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E-M:/ TREES IN DANGER
Enviro-Mich message from email@example.com
Mike -- thanks for the suggestion -- this is a quick and dirty start, and I
hope some biologists can weigh in as well. What I am offering here are
examples of trees disappearing from the forest ecosystems of Michigan which,
while not bordering on extinction in most cases, are being devastated by a
variety of practices and the effects of those practices.
First, our forests and those throughout the U.S. have been diminished by the
loss of extirpated species such as the American Chestnut and American Elm.
Both were almost driven to extinction as a result of exotic disease or pests.
The role these trees played in the forested ecosystems of Michigan if very
hard to estimate, and their loss potentially devastating. For example, the
description of American elm in Peterson's guide to trees and shrubs notes that
the seeds provided food for many critters, including bobwhite, partridge,
ruffed grouse, prairie chicken, gray and fox squirrels and opossom, and some
of these species are attracting concern because of low population levels.
Second, there is a significant amount of concern about the decline of Northern
white cedar, which has been described as the "living dead" in parts of
Michigan. Here, a very long lived species is virtually incapable of
reproducing in much of its native in Michigan because of the overwhelming
impact of deer. Deer depend on cedar as winter cover, and also browse the
trees for food in winter. The effect has been creation of virtual park like
settings in most of the cedar swamps of the state, as all branches above the
snowline and within the reach of the deer on its hind legs are gnawed off.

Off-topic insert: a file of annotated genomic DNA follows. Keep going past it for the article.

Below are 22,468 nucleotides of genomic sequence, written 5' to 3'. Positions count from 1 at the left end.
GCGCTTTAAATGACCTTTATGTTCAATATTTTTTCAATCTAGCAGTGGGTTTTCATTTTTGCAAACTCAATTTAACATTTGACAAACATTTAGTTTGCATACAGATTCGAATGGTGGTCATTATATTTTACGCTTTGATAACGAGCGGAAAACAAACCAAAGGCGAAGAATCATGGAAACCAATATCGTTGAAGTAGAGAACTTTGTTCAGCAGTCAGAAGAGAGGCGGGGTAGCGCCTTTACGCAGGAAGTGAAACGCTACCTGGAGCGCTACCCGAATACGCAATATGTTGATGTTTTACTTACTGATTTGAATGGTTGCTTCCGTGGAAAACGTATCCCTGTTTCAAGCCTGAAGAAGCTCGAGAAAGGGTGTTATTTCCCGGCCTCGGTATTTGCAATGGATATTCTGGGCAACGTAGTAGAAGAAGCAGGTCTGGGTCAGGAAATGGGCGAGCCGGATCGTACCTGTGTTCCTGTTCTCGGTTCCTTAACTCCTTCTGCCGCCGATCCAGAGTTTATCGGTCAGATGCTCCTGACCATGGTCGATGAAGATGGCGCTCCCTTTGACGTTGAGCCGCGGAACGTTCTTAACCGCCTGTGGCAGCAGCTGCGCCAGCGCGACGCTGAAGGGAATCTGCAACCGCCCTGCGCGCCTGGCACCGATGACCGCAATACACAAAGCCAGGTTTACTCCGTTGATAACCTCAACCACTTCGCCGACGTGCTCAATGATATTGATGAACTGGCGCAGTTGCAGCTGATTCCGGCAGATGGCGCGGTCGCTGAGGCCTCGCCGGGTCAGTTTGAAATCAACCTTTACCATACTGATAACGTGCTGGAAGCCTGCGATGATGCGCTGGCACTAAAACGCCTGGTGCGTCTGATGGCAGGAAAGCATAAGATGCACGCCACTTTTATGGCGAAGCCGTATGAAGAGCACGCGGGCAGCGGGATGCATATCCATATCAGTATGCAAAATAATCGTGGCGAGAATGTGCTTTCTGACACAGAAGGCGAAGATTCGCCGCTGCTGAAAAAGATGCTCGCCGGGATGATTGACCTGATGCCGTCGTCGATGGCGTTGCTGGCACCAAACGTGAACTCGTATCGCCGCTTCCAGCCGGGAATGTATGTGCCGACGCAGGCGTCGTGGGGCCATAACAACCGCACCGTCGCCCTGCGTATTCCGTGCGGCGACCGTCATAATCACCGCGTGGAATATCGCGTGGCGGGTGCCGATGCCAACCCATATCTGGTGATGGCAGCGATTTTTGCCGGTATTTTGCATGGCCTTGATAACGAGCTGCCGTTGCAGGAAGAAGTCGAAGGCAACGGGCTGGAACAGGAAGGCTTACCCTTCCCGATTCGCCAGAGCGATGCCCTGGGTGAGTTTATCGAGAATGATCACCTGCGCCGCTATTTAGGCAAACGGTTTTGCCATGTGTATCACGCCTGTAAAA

The life expectancy of the cedar means that these individual trees will
continue to live for many years, but the horrifying reality is that virtually
no trees under the age of forty exist in many parts of Michigan.
Other species that seem to be declining in a number of landscapes include
yellow birch and hemlock. Again, these are not likely on the verge of
extinction, but the trend toward simplification of forests is effecting these
types of species in particular. Both tend to like moist sites. The yellow
birch seems in particular to depend on fallen logs as "nurse logs" to get it
started regenerating. Where yellow birch are found, their roots will often
line up along what used to be a log, but what is now just a mound. Management
techniques, including selection cutting, will end up favoring commercially
desirable species at the expense of non-commercial species that are essential
to the forest, but overlooked when management emphasizes only sawlogs and
In addition, one of the overlooked categories in many lists of species decline
is shrubs, which fall between trees and herbaceous plants. The Canada yew,
once a very widely distributed shrub found throughout the forests of the
state, has also been extremely adversely effected by the overwhelming deer
population. Some describe this plant as "deer candy" because it is favored by
the white-tails. Where Canada yew is still found in decent size patches, the
deer population has been relatively low, either because it is in a relatively
isolated area or, most often, because the area where the yew is found is in
old-growth or near old-growth conditions with little or no edge and a fairly
closed canopy. Where it grows well, Canada yew will reach five feet high and
cover continous blocks of the forest floor for tens of hundreds of acres. You
will find in many places now as a chewed off brown twig at about the snowline,
with some of green flat needles below the snowline. There have requests made
for the DNR to review the status of this species and consider it for listing
on the state's Endangered Species list, but that request was evidently denied
as part of the current revisions of the list. By the way, this yew is closely
related to the Pacific yew which was being wiped out in the west until it was
realized its bark contained a potential cancer fighting chemical.
I hope others can offer additional information.
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